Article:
We take pause this week and put pen to paper to honor and remember our nation’s veterans, including the many casualties of two centuries of wars and the several million living veterans who will no doubt also take a few extra minutes for quiet pause and personal remembrances.

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Rollie Atkinson

This Thursday, Nov. 11, is Veterans Day, originally celebrated 104 years ago as Armistice Day, that marked the end to armed hostilities and World War I. America’s veterans have served during many different eras, fought against diverse foes, wore various uniforms and held countless roles and duties as volunteers, professionals, conscripted and drafted soldiers. The U.S. military of today could hardly be different from the original Continental Army of 1775. There are 1.3 million uniformed and active personnel and a total of 2 million men and women including reserves, National Guard and others.

Through the first half of our nation’s history, roughly ending just after World War I in 1918, our soldiers and veterans fought in classic battles with muskets, rifles, bayonets and canons. Through the second half of our history, America’s wars have become mechanized and fought at sea and in the air and not just in trenches or forts.

A young America and its soldiers fought a war of independence, a bloody civil war and a series of battles and skirmishes to defend the growing borders of an expanding United States. Since World War I, called both the Great War and the “war to end all wars,” our soldiers and veterans have fought in multi-nation wars, simultaneously on multiple fronts against multiple enemies. Most of our modern wars have been about geopolitics, international supremacy and foreign wars without official declarations by our own government.

Since the Revolutionary War of 1776, the tally of killed soldiers and silenced veterans has reached 1,354,929. Our own Civil War was the bloodiest with 655,000 Union and Confederate soldier deaths. World War I was the most gruesome with trench warfare fought without international conventions when poisonous gases were used and the first mechanized, rapid-fire guns were deployed. The global war of 1939-1945 (World War II) has been our deadliest, with 405,000 counted U.S. soldier deaths. Women have fought in our wars since the Revolutionary War. Today, our uniformed ranks include more than 300,000 women. There have been more than 1,000 women killed in active combat since World War II, according to Veterans Affairs.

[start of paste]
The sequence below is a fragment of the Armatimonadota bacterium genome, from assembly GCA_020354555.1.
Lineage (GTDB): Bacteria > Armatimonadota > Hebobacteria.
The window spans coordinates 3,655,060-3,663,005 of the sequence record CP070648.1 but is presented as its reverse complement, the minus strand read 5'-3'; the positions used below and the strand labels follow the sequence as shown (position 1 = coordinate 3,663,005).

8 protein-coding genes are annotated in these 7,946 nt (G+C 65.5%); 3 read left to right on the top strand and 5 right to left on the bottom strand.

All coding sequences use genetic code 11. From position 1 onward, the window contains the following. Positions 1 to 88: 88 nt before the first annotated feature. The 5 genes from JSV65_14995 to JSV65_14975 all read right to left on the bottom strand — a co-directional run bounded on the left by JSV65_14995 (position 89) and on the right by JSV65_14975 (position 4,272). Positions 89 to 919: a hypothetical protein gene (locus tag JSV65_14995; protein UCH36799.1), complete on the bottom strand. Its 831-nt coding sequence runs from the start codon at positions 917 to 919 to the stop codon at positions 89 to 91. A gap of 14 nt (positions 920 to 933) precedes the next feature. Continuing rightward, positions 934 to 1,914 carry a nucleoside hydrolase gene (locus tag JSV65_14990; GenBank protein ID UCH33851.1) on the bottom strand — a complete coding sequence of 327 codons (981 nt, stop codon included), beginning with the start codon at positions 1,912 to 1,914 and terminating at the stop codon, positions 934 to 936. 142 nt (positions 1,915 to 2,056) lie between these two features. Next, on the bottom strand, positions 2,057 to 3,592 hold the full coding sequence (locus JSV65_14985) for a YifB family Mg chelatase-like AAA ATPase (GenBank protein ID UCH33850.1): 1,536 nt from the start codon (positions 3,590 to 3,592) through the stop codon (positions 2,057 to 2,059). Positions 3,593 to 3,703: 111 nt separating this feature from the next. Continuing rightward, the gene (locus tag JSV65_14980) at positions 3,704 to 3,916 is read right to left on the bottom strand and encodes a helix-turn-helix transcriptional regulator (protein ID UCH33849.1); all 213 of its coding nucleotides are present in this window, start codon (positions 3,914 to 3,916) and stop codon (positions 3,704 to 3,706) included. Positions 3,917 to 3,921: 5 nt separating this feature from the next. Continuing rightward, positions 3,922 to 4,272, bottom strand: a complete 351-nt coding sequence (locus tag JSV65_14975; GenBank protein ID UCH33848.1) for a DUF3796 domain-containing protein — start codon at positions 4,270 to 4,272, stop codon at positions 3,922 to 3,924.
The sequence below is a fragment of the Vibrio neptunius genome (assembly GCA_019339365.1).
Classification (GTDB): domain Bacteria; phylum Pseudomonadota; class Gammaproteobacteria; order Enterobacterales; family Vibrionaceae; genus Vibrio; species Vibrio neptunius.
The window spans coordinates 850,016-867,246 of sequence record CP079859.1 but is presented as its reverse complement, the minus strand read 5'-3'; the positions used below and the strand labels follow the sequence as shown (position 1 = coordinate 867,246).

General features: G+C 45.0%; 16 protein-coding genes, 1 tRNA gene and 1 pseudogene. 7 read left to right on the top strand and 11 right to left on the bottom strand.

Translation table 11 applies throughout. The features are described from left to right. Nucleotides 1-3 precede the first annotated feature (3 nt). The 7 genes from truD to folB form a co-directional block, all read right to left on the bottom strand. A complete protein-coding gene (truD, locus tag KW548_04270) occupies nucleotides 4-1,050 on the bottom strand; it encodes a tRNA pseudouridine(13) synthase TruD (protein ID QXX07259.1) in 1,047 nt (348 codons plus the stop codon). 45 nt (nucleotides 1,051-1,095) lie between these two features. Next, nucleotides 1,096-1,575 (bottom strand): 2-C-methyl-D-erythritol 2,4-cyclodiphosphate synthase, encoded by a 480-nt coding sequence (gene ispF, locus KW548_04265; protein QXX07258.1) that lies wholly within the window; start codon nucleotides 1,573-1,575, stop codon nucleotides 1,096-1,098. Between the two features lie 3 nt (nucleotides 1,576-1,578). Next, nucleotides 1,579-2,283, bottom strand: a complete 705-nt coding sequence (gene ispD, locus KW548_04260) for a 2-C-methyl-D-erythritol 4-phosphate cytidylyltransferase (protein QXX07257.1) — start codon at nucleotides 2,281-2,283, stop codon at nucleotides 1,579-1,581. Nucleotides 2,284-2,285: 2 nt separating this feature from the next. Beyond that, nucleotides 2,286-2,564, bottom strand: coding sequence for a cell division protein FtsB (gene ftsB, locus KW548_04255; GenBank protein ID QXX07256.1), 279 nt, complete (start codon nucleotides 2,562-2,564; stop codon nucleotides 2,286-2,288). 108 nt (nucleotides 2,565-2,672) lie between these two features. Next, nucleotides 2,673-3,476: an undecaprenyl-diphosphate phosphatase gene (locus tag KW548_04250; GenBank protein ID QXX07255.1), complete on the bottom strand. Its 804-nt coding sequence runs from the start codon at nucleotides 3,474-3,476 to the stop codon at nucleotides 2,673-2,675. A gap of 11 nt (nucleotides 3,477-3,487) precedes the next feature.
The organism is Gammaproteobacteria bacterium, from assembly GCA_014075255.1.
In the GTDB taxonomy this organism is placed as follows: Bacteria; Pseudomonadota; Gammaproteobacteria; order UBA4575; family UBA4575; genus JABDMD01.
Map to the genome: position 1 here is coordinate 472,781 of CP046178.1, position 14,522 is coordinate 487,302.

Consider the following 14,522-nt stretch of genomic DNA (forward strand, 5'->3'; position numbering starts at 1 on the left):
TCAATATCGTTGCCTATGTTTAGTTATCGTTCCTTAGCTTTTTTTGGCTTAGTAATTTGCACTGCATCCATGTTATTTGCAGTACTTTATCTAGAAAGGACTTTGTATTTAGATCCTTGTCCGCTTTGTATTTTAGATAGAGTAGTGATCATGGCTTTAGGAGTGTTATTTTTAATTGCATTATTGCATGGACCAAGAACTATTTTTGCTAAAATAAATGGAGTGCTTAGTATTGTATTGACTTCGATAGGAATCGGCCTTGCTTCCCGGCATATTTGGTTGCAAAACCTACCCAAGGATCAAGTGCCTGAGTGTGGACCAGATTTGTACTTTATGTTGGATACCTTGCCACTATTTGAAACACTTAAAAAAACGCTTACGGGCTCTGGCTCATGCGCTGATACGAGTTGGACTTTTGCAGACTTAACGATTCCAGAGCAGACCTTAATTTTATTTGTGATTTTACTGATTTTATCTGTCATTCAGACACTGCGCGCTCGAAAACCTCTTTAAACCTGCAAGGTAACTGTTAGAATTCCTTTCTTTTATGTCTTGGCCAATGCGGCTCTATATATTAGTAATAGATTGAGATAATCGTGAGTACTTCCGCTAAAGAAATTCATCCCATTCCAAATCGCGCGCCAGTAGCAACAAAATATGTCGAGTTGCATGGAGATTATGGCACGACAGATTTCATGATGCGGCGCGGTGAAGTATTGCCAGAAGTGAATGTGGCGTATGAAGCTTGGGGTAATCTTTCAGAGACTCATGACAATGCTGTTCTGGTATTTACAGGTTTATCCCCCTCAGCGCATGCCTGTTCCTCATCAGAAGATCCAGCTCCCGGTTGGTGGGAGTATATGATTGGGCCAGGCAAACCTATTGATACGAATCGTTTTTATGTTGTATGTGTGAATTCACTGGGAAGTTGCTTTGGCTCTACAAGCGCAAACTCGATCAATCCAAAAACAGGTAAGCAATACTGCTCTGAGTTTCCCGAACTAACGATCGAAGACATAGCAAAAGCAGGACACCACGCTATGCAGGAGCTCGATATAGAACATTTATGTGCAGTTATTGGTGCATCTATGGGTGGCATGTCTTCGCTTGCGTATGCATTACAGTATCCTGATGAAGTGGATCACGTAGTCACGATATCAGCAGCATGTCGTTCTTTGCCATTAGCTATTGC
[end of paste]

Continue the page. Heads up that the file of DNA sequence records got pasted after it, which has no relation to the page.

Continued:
Today’s ranks of veterans, some gathering this week at various local Veterans of Foreign Wars (VFW) posts, are all from our more modern wars with only a small handful of World War II veterans still alive. It’s not a bad thing to have fewer veterans if that means we’ve had fewer wars and less war casualties. But as we mark another Veterans Day, we look to our local VFW posts to lead our remembrances and maintain our traditions of honoring the ultimate sacrifice of so many and revering our veterans while leading our community-wide prayers for peace.

Among local Veterans Day events this year in Sonoma County is the Nov. 11 Petaluma Veterans Day Parade, this year with the theme “Welcome Home Vietnam Veterans.” Graveside and other memorial gatherings are being hosted by Cloverdale’s William Ledford VFW Post 293, the Gold Ridge VFW Post in Sebastopol and the VFW Sotoyome Post of Healdsburg-Windsor. The ranks of active membership at these VFW posts are getting low and there is now only a single VFW post in San Francisco, Post 4618.

In 1954, President Dwight Eisenhower officially changed Armistice Day to Veterans Day. The change was not a subtle one. Armistice means the suspension of hostilities, the laying down of arms. The decades of Veterans Days since that time have been celebrated with speeches and trappings of patriotism rather than with words of peace. We’d like to see a Veterans Day without any guns or weapons present, maybe not even a 21-gun salute. We’ve gone from hopes for a “war to end all wars,” to unending wars, a tragic chain with links from Vietnam to Desert Storm, to Iraq, to Afghanistan and where next?

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